The diagnosis of Williams–Campbell syndrome requires an appropriate clinical history and characteristic expiratory collapse of airways after excluding other causes of congenital or acquired bronchiectasis. Earlier diagnosis relied on bronchography and fluoroscopic visualization, but these modalities did not offer good quality images. Fiberoptic bronchoscopy is often non- diagnostic and not all patients are good candidates for these procedures. During the 1990s, computed tomography became the radiological investigation of choice.[4] In 2006, Di Scioscio et al. described a case of Williams–Campbell syndrome using inspiratory and expiratory computed tomography imaging, which showed bilateral cylindrical/cystic bronchiectasis distal to the third-generation bronchi along with inspiratory ballooning and subsequent hyperinflation of the lung. There was a complete collapse of the bronchiectasis in the expiratory phase which pointed toward the absence of subsegmental bronchi cartilaginous plates.[5] George et al. on the same year used in addition to conventional computed tomography, an imaging technique termed the virtual bronchoscopy which used three-dimensional reconstruction of the bronchial tree. The case described by them showed collapsed subsegmental bronchi on conventional computed tomography; however on computed tomography bronchoscopy, the images were deficient of cartilage rings from the main stem to the subsegmental level.[6,7]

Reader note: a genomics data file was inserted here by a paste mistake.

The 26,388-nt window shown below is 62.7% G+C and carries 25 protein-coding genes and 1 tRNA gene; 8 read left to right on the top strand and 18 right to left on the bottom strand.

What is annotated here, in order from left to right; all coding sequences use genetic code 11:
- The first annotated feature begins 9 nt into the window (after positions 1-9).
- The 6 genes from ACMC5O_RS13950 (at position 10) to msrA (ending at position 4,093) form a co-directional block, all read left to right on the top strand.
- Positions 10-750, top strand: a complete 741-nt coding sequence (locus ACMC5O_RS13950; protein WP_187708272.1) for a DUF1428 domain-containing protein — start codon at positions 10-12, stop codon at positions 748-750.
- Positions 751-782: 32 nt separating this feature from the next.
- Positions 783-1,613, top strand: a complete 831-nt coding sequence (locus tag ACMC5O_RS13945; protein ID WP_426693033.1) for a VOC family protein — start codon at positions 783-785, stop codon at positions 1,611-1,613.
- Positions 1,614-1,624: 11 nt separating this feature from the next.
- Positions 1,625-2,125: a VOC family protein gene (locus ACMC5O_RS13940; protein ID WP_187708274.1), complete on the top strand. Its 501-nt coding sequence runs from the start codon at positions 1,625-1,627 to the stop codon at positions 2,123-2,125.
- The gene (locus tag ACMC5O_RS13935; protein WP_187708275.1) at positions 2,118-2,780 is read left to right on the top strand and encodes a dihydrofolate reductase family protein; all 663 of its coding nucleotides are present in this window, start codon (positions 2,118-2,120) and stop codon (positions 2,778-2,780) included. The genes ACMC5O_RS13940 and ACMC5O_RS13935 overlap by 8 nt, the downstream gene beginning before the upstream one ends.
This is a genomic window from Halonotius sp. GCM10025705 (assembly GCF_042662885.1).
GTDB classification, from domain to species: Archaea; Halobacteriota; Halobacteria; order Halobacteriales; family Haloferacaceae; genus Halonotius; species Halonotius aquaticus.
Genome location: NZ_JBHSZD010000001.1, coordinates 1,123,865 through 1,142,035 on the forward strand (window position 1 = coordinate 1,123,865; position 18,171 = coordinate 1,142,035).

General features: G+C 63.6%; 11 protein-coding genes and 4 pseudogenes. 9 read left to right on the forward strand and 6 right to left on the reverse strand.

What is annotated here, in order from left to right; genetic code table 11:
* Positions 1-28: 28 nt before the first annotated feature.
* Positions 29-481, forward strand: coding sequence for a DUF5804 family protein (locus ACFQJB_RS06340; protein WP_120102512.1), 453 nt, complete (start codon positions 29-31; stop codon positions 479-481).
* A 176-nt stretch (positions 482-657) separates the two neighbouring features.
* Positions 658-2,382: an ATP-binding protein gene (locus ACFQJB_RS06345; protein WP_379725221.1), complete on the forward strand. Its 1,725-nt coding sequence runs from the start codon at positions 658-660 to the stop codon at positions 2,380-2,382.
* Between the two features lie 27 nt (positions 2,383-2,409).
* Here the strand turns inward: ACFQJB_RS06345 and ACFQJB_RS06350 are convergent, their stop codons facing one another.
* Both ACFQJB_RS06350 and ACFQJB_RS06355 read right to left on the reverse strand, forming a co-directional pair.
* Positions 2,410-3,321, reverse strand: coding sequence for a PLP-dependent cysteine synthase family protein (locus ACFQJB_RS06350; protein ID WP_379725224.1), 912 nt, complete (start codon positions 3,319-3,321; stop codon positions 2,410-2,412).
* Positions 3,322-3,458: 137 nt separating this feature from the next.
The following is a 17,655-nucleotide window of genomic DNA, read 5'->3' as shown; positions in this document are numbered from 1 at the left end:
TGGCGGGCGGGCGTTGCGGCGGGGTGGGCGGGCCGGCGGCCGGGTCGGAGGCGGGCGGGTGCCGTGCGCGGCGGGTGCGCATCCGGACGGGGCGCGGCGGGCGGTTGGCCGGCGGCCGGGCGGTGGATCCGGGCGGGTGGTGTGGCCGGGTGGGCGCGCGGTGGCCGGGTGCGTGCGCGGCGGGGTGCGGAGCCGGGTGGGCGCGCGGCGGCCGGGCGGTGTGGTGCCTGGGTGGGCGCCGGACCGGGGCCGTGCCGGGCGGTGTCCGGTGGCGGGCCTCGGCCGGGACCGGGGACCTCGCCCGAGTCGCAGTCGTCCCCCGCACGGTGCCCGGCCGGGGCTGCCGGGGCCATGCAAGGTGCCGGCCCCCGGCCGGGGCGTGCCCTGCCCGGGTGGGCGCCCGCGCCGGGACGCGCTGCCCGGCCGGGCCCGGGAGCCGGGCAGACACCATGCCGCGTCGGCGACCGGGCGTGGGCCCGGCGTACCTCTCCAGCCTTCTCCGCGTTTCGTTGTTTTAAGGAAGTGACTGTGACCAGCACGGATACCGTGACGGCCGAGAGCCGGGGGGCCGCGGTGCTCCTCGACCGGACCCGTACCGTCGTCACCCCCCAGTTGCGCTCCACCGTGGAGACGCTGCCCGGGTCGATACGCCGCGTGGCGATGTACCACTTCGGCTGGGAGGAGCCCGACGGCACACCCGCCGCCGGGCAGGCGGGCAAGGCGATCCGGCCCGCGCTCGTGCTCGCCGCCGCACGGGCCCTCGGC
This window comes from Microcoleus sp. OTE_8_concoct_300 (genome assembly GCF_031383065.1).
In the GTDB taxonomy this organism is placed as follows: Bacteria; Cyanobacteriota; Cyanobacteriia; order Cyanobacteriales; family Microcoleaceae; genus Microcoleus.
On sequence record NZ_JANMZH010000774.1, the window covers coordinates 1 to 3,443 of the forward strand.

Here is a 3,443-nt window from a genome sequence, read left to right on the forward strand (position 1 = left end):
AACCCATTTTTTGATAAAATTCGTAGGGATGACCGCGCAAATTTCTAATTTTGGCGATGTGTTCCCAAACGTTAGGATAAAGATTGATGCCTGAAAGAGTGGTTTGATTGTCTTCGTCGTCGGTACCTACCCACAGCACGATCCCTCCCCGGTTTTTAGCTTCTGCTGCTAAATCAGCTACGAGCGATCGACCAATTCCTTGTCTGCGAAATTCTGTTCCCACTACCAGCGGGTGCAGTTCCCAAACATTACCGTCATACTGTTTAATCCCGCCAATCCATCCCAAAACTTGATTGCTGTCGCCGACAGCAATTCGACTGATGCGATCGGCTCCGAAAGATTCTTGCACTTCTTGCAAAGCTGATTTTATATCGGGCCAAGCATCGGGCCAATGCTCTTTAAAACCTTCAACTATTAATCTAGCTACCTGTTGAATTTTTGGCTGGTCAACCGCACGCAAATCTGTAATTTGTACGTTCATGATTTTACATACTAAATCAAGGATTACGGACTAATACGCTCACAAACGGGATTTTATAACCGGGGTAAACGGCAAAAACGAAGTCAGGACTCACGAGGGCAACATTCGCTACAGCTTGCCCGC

There is no specific treatment for Williams–Campbell syndrome. Prophylaxis from exacerbations is currently the recommended treatment. Prophylaxis is given until sputum production decreases which is achieved with an oral or intravenous antibiotic given for 7-10days. In severe cases, several antibiotics of different classes are used sequentially in a continuous regimen to prevent emergence of resistant strains. The treatment is tailored to meet the patient’s requirements and if warranted a bronchodilator combined with postural drainage and chest percussion can be used to remove secretions in a patient with bronchospasm and thick tenacious sputum.[8] Hypoxia warrants oxygen therapy. Non- invasive positive airway pressure can be used if respiratory acidosis persists.[9] Lung transplantation can be done when forced expiratory volume in 1 s (FEV1) reaches 30% of predicted value, when there is a rapid deterioration of FEV1, increase in frequency of exacerbations or exacerbation requiring intensive care unit stay, refractory/recurrent pneumothorax, and hemoptysis not controlled by artery embolization.[10,11] Williams–Campbell syndrome is an uncommon congenital cystic lung disease. The diagnosis of this syndrome is made by exclusion after detailed history, work up, and after ruling out the other common causes of congenital bronchiectasis.